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Game Culture Vultures: Parkour

This in-depth Gamasutra article looks at how Assassin's Creed and Crackdown were inspired by free running sport Parkour - just how well did they take the authentic cultural trend and apply it to gameplay?

Andy Robertson

March 11, 2008

14 Min Read

Video games have long drawn inspiration from real world activities. But more recently this has been on the increase. Many games now entirely shape their structure and play mechanic around some in-vogue reference material. Whether this is hip-hop or skate culture the advantages are clear: they gain a ready-built cultural language and grammar of interaction from the communities they emulate.

It is high time then for a detailed look at some of these video-gaming culture adoptions. Firstly, are the resulting experiences are successful games? Secondly, how authentic these experiences are to their real world counterparts? First under the hammer are the Parkour-informed games of Assassin's Creed and Crackdown.

If you haven't come across it before, Parkour (or "free running") is a physical activity where participants attempt to traverse obstacles in their path in a smooth and fluid motion. The aim is to turn a simple short journey between two points into an artistic performance that draws influence as diverse as gymnastic and ballet. As it is described on the American Parkour website:

"Parkour is the art of moving through your environment using only your body and the surroundings to propel yourself. It can include running, jumping, climbing, even crawling, if that is the most suitable movement for the situation. Parkour could be grasped by imagining a race through an obstacle course; the goal is to overcome obstacles quickly and efficiently, without using extraneous movement.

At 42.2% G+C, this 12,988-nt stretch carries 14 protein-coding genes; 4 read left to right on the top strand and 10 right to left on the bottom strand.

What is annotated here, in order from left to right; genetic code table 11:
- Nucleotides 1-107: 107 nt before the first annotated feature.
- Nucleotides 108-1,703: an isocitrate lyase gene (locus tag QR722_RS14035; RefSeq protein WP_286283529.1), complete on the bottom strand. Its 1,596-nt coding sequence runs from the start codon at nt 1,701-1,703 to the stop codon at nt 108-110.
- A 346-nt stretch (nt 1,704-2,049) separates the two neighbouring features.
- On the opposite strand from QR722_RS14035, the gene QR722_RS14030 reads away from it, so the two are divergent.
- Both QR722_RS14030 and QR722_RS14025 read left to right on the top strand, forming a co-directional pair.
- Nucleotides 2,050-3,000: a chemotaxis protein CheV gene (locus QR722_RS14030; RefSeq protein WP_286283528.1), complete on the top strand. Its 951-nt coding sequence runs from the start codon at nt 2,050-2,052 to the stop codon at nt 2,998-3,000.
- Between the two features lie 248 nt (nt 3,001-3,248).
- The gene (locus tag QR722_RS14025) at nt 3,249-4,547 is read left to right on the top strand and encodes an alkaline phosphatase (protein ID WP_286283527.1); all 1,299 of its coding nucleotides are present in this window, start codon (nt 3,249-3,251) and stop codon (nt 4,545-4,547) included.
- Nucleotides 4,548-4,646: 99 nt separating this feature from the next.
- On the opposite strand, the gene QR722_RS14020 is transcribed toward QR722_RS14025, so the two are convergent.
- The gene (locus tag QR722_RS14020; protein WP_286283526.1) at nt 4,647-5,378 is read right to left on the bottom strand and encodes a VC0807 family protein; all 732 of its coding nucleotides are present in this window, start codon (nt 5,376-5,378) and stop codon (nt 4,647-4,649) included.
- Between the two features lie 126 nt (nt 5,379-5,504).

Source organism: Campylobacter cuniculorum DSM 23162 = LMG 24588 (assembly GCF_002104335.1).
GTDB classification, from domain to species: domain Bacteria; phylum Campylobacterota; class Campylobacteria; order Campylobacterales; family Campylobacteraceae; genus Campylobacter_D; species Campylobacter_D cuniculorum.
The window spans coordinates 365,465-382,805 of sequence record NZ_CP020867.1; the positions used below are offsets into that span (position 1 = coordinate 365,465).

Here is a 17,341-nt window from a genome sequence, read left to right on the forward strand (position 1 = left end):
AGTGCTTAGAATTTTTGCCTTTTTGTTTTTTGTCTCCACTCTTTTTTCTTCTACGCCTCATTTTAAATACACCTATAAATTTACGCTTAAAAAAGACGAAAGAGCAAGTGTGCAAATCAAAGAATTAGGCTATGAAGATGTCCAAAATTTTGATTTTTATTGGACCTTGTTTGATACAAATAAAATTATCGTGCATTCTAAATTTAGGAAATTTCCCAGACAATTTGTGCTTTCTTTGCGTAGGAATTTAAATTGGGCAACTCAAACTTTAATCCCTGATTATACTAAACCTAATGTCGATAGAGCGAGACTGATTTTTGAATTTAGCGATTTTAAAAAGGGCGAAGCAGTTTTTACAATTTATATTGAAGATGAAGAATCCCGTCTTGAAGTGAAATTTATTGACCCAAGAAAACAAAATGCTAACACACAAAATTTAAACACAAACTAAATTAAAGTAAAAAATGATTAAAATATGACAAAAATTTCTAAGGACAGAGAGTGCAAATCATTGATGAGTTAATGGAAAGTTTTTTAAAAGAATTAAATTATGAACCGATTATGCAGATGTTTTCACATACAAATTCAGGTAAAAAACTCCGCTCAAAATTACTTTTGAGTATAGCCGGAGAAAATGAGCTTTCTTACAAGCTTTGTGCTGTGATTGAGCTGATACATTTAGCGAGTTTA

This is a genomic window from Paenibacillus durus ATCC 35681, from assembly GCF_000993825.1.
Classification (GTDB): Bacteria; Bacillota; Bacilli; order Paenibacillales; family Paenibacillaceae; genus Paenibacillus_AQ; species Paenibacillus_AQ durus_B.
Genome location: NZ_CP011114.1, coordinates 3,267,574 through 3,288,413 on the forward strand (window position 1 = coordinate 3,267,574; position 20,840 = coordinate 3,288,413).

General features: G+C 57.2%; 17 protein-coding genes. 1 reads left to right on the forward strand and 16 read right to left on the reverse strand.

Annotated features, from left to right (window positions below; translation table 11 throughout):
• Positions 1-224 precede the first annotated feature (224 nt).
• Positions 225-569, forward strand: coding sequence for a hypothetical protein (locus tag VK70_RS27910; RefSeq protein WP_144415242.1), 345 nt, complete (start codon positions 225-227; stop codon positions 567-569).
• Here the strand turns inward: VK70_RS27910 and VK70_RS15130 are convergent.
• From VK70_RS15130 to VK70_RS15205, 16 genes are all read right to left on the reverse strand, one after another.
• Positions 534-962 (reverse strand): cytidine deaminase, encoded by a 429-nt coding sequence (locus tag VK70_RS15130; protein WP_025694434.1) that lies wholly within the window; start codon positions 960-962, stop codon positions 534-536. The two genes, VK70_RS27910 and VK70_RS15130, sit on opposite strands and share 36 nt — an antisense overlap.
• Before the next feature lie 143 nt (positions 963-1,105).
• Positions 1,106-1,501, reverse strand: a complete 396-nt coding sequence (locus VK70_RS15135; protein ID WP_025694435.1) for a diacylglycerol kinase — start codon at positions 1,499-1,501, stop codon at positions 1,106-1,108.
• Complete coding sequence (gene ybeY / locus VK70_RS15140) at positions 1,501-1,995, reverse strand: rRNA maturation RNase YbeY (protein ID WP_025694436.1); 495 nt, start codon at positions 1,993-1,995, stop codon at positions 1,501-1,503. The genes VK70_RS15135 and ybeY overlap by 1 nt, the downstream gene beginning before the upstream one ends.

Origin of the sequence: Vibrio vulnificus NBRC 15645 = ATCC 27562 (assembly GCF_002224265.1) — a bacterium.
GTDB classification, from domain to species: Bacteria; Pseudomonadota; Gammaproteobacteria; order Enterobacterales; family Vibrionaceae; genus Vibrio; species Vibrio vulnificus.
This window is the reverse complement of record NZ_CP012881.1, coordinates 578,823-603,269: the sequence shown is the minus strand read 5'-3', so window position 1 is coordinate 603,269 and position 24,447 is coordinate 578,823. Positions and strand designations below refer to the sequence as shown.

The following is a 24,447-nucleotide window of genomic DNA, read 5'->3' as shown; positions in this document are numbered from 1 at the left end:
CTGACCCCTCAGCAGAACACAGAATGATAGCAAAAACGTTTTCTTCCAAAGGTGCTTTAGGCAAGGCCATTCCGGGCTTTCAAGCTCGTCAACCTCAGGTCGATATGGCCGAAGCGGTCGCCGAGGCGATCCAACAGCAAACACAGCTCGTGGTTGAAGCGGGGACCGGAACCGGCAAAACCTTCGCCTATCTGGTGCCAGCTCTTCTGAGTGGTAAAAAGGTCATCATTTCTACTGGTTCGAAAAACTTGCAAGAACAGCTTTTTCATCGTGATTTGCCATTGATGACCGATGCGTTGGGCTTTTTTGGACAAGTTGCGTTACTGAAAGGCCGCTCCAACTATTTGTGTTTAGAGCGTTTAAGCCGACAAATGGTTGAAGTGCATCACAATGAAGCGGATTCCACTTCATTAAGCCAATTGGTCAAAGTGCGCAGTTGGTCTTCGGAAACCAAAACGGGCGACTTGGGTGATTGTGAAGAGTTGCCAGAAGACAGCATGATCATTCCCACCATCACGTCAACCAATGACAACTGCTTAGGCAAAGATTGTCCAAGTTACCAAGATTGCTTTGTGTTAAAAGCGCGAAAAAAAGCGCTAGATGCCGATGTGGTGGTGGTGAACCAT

Apply this line of thought to an urban environment, or even a run through the woods, and you're on the right path. Because individual movements could vary so greatly by the situation, it is better to consider Parkour as defined by the intention instead of the movements themselves. If the intention is to get somewhere using the most effective movements with the least loss of momentum, then it could probably be considered Parkour."

Free runners interact with their environment using vaults, jumps, somersaults and other acrobatic movements. They create an athletic and aesthetically pleasing journey through their landscape (below picture courtesy Metroactive.com).

Recent TV documentaries such as 2003's Jump London or the later Jump Britain have highlighted Parkour's ability to re-connect proponents to their environment. This, combined with the density of built structures, has led to the activity becoming popular in European urban housing estates and other built-up areas, where it provides a way to redeem these drab, dense urban living solutions.

Although not the central intent, this side-effect fits with the higher aims of Parkour. The focus of practitioners has always been that of satisfying individual performance rather than competition. They aim to attain grace and precision rather than to travel the fastest or the furthest. Free running is at bottom that strangest of animals, a non-competitive sport. In the words of Erwan Hebertiste, "competition pushes people to fight against others for the satisfaction of a crowd and/or the benefits of a few business people by changing its mindset.

[Free running] is unique and cannot be a competitive sport if it ignores its altruistic core to self development." Much of this may be grabbing the minds and bodies of today's urban youngsters, but its uncompetitive nature means that this activity doesn't immediately lend itself to a video game that needs to reward the player through rivalry.

Suitability to Games

But you may ask, what has all this got to do with games? The first thing that strikes a developer or gamer watching free running is an obvious synergy with a variety of game genres.